Recapping COVID-19 in the classroom

In March of 2020 when COVID-19 was declared a public health emergency in the US, the sounds of school went from a hallway bell to a Zoom meeting ding.
Published: May. 9, 2023 at 10:43 PM CDT
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MADISON, Wis. (WMTV) - Many students in Wisconsin are counting down the days to summer break, after a year spent fully in the classroom. While schools may look like they are back to normal, the journey through the COVID-19 pandemic was anything but.

In March of 2020 when COVID-19 was declared a public health emergency in the US, the sounds of school went from a hallway bell to a Zoom meeting ding.

“Online learning really wasn’t something we’ve done,” seventh grade teacher Doug Maughan recalled. “It is a brand-new concept for literally everyone, schools, teachers, parents, students. And, so we just tackled it in that March-April time set the best we could.”

Maughan teaches science and social studies at Patrick Marsh Middle School. He has taught in the Sun Prairie School District for two decades, but teaching through a camera was something totally new.

“I felt like a first-year teacher. I just felt like scrambling to try to create lessons and try to make them somewhat engaging online and you’re used to seeing kids’ reactions,” Maughan said.

Students already had Chromebooks; those with unstable internet were given mobile hotspots. Online learning proved to be a challenge for students.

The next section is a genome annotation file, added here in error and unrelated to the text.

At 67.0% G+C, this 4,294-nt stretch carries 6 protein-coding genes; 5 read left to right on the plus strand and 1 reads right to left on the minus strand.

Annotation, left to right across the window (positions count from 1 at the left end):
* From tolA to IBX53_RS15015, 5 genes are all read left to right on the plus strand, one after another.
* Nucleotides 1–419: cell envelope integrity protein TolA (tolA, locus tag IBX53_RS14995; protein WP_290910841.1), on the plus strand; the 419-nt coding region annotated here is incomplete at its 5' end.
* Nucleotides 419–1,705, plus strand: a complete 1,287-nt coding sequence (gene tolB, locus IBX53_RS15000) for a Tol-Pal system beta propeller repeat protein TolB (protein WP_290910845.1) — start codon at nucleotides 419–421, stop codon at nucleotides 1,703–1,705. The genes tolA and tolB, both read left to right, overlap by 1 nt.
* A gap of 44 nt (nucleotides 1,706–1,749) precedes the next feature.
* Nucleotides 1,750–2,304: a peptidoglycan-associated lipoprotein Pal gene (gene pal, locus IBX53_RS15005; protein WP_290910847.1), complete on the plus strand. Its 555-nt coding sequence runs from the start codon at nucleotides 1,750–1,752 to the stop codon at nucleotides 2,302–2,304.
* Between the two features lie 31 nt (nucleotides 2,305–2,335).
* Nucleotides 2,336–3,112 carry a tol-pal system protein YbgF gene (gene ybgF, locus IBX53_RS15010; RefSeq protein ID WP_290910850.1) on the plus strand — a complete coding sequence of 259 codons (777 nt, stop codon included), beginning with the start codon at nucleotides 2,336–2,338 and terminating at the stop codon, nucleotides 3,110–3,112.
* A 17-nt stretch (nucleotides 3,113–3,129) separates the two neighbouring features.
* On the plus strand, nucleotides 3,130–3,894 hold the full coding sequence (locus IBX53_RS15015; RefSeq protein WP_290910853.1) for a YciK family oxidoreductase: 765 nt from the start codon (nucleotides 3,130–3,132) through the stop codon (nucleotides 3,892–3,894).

Maughan said a lot of them chose to zone out and play games or be on their cell phones instead of engaged in the lesson. Some students, like Willa Parish, who was in 4th grade at the time, quickly learned how lonely virtual learning could be.

“I didn’t get to see my friends. I missed all my friends,” she remembered. “I just missed like the whole like, ‘teacher in front you’d listen to.’ I just missed that. The whole social part of it.”

It wasn’t until almost a year later, in the spring of 2021, when students were able to come back to the classroom, this time in a hybrid mode. Half the week at home, the other half at school wearing masks and socially distancing.

“I feel like everybody was just more they thought more of themselves and not more of others. And, so, it was like really it was difficult to kind of interact with people at the beginning to like become friends,” Parish said.

The social struggles were evident once students met again face to face, and so were the struggles with academics. According to an October 2022 report from the National Assessment of Educational Progress, across the country for 4th and 8th graders, math scores saw their largest decreases ever and reading scores dropped to 1992 levels.

“We’ve actually tried to dive into re-teaching those concepts or those ideas that they might have missed over zoom or over hybrid,” Maughan said.

The lack of learning is part of the reason Parish never wants to go back to virtual learning.

“I do not want to go back to the virtual stuff, I’ve spent plenty of time on that, it hurts your eyes, it like hurts your brain after like a long time. I really like the hands-on stuff and I like coming back to school and getting in new groups,” Parish said.

That doesn’t mean virtual learning doesn’t still have a role in the classroom.

“Teachers have a larger toolbox after COVID,” Maugh explained. “So, an example would be if I have to miss a day, and I’m gonna have a guest teacher or sub in my room, I can create a lesson on a video. And the kids get the information from me on their Chromebooks, even though I’m not there, and that’s something that didn’t happen before.”

For now, students are enjoying getting back to basics.

“I know this year the kids are loving it,” Maughn added. “I know it sounds dumb, but you know, they love the drawing on posters. They like going back to that old school; ‘I’m going to color things I get to draw things.’”

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